Building your savings and your emergency fund is helpful. However, you also need to have a plan for when things go wrong. The coronavirus pandemic has cost businesses billions of dollars in lost revenue. Additionally, the pandemic itself has cost businesses.

This is especially the case with companies that operate out of large homes and commercial spaces.

Small business owners need to prepare for some of these losses. Many people canceled their travel plans and social events. This will cut into small businesses’ profits. They can’t plan for this loss but can prepare for other losses.

What happens if you lose a big client?

Will you have enough income to cover it? These are crucial questions you must answer. Unfortunately, they’re not easy to answer. This is why you need a contingency plan. 

Your contingency plan should cover extreme cases like losing a big client. It’s a good idea to include all of your financial concerns. Consider all possibilities, even ones that seem unlikely.

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3) Build A Strong Network 

Managing a business during the COVID-19 pandemic has highlighted how vital networking is. While you’re worrying about getting your business running again, you should continue networking with other organizations. This remains one of the best ways to expand your business.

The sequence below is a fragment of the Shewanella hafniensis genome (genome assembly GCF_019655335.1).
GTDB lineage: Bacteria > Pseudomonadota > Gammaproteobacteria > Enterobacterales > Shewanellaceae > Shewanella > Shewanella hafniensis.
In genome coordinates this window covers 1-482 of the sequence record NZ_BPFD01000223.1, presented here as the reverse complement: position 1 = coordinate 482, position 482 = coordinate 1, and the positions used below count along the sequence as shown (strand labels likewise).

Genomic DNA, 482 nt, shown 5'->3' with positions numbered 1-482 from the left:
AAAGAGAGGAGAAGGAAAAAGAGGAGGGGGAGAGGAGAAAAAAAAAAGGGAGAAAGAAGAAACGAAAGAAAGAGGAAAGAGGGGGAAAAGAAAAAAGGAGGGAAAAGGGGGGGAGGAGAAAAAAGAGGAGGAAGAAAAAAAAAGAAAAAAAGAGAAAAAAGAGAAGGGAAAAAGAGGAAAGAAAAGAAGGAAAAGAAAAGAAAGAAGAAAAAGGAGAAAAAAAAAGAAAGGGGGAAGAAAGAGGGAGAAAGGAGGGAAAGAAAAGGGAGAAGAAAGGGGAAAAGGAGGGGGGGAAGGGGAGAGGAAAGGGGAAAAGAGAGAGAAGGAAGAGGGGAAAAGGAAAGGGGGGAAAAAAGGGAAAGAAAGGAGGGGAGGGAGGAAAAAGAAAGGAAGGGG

Small business owners aren’t just worried about how many customers they have. They’re also concerned about how they can keep their existing client base.

Networking allows you to build relationships. Relationships extend past the limits of your business, giving you access to new contacts and information.

You want to be in a network that provides value to your business. Stay away from networks that only request money for their services. Another way to find a good network is by looking for groups with similar members.

This usually means looking for groups with diverse membership in today's business world. While you’re networking, you should always look for business opportunities.

You should also build your network while meeting new people.

4) Protect Your Revenue With Business Insurance 

Small business owners need business insurance; unfortunately, few of them have any sort of coverage.

Approximately 44% of small businesses don’t have business insurance.

Before you go into recession, you should have a Business Owner's Policy at a minimum.

Business insurance protects your business’s physical and financial assets. It also covers any employees you have. Business insurance protects your company from an unexpected lawsuit.

However, business insurance can also help your business survive a recession. You can protect your assets with insurance, so a downturn doesn’t wipe you out. In a recession, businesses are typically forced to close their doors. You can pay for lost revenue if you’re protected by business insurance.

Business insurance should cover lost income, lost business revenue, and employee protection. Many business owners offer protection for their workers.

However, some businesses don’t provide protections for lost business revenue.

5) Focus On Customer Retention